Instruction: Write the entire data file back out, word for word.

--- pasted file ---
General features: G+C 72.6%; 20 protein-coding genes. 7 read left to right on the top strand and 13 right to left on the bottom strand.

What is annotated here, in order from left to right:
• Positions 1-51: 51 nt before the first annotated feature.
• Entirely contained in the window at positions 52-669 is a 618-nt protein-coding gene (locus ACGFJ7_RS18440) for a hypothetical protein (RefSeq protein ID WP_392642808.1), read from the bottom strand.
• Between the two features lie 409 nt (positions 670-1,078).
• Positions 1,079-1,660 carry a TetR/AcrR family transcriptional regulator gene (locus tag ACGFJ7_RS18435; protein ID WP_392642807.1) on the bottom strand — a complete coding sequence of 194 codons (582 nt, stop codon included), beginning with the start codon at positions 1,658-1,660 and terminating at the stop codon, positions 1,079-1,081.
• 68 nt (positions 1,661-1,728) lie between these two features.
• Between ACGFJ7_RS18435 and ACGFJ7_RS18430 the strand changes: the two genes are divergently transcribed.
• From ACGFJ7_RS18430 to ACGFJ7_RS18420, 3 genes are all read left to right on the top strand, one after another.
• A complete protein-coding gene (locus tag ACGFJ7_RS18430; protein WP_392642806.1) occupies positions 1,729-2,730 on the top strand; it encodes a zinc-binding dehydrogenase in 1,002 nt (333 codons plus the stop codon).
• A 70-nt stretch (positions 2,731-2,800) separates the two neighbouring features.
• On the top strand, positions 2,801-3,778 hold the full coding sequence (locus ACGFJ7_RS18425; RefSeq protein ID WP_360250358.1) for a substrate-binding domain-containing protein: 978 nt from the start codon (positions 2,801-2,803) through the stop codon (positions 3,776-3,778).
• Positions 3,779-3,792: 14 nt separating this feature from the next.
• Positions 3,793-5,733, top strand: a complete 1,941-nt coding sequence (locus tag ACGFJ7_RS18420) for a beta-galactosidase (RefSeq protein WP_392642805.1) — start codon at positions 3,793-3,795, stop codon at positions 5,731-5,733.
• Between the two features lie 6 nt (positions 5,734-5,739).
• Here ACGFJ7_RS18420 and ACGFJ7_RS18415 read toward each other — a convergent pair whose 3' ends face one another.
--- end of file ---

General features: G+C 72.6%; 20 protein-coding genes. 7 read left to right on the top strand and 13 right to left on the bottom strand.

What is annotated here, in order from left to right:
• Positions 1-51: 51 nt before the first annotated feature.
• Entirely contained in the window at positions 52-669 is a 618-nt protein-coding gene (locus ACGFJ7_RS18440) for a hypothetical protein (RefSeq protein ID WP_392642808.1), read from the bottom strand.
• Between the two features lie 409 nt (positions 670-1,078).
• Positions 1,079-1,660 carry a TetR/AcrR family transcriptional regulator gene (locus tag ACGFJ7_RS18435; protein ID WP_392642807.1) on the bottom strand — a complete coding sequence of 194 codons (582 nt, stop codon included), beginning with the start codon at positions 1,658-1,660 and terminating at the stop codon, positions 1,079-1,081.
• 68 nt (positions 1,661-1,728) lie between these two features.
• Between ACGFJ7_RS18435 and ACGFJ7_RS18430 the strand changes: the two genes are divergently transcribed.
• From ACGFJ7_RS18430 to ACGFJ7_RS18420, 3 genes are all read left to right on the top strand, one after another.
• A complete protein-coding gene (locus tag ACGFJ7_RS18430; protein WP_392642806.1) occupies positions 1,729-2,730 on the top strand; it encodes a zinc-binding dehydrogenase in 1,002 nt (333 codons plus the stop codon).
• A 70-nt stretch (positions 2,731-2,800) separates the two neighbouring features.
• On the top strand, positions 2,801-3,778 hold the full coding sequence (locus ACGFJ7_RS18425; RefSeq protein ID WP_360250358.1) for a substrate-binding domain-containing protein: 978 nt from the start codon (positions 2,801-2,803) through the stop codon (positions 3,776-3,778).
• Positions 3,779-3,792: 14 nt separating this feature from the next.
• Positions 3,793-5,733, top strand: a complete 1,941-nt coding sequence (locus tag ACGFJ7_RS18420) for a beta-galactosidase (RefSeq protein WP_392642805.1) — start codon at positions 3,793-3,795, stop codon at positions 5,731-5,733.
• Between the two features lie 6 nt (positions 5,734-5,739).
• Here ACGFJ7_RS18420 and ACGFJ7_RS18415 read toward each other — a convergent pair whose 3' ends face one another.